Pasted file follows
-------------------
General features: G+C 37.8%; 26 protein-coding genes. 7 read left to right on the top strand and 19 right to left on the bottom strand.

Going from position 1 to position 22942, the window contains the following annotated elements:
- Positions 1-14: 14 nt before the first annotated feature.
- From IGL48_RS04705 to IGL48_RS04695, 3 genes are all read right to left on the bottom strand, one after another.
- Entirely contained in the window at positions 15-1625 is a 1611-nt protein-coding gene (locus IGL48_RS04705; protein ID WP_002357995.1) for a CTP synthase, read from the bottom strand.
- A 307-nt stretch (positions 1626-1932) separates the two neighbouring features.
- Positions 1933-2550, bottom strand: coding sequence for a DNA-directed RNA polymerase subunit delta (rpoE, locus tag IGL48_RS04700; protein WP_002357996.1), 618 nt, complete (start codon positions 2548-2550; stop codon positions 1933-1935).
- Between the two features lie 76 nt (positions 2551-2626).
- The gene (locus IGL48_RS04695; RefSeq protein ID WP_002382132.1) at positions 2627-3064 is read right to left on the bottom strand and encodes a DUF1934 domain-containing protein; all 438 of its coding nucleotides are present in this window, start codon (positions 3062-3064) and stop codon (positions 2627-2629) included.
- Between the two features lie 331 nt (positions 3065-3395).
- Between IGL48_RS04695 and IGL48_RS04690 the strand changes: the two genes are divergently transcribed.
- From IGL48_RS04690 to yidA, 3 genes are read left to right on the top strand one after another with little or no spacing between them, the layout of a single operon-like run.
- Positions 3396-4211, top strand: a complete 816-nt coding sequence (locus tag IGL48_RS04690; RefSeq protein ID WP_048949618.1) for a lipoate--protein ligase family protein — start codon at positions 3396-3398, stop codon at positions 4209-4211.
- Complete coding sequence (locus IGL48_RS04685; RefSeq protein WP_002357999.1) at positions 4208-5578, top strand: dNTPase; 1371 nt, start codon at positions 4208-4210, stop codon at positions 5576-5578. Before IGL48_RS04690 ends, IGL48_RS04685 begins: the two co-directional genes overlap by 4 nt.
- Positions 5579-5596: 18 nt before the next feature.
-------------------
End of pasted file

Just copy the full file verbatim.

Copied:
General features: G+C 37.8%; 26 protein-coding genes. 7 read left to right on the top strand and 19 right to left on the bottom strand.

Going from position 1 to position 22942, the window contains the following annotated elements:
- Positions 1-14: 14 nt before the first annotated feature.
- From IGL48_RS04705 to IGL48_RS04695, 3 genes are all read right to left on the bottom strand, one after another.
- Entirely contained in the window at positions 15-1625 is a 1611-nt protein-coding gene (locus IGL48_RS04705; protein ID WP_002357995.1) for a CTP synthase, read from the bottom strand.
- A 307-nt stretch (positions 1626-1932) separates the two neighbouring features.
- Positions 1933-2550, bottom strand: coding sequence for a DNA-directed RNA polymerase subunit delta (rpoE, locus tag IGL48_RS04700; protein WP_002357996.1), 618 nt, complete (start codon positions 2548-2550; stop codon positions 1933-1935).
- Between the two features lie 76 nt (positions 2551-2626).
- The gene (locus IGL48_RS04695; RefSeq protein ID WP_002382132.1) at positions 2627-3064 is read right to left on the bottom strand and encodes a DUF1934 domain-containing protein; all 438 of its coding nucleotides are present in this window, start codon (positions 3062-3064) and stop codon (positions 2627-2629) included.
- Between the two features lie 331 nt (positions 3065-3395).
- Between IGL48_RS04695 and IGL48_RS04690 the strand changes: the two genes are divergently transcribed.
- From IGL48_RS04690 to yidA, 3 genes are read left to right on the top strand one after another with little or no spacing between them, the layout of a single operon-like run.
- Positions 3396-4211, top strand: a complete 816-nt coding sequence (locus tag IGL48_RS04690; RefSeq protein ID WP_048949618.1) for a lipoate--protein ligase family protein — start codon at positions 3396-3398, stop codon at positions 4209-4211.
- Complete coding sequence (locus IGL48_RS04685; RefSeq protein WP_002357999.1) at positions 4208-5578, top strand: dNTPase; 1371 nt, start codon at positions 4208-4210, stop codon at positions 5576-5578. Before IGL48_RS04690 ends, IGL48_RS04685 begins: the two co-directional genes overlap by 4 nt.
- Positions 5579-5596: 18 nt before the next feature.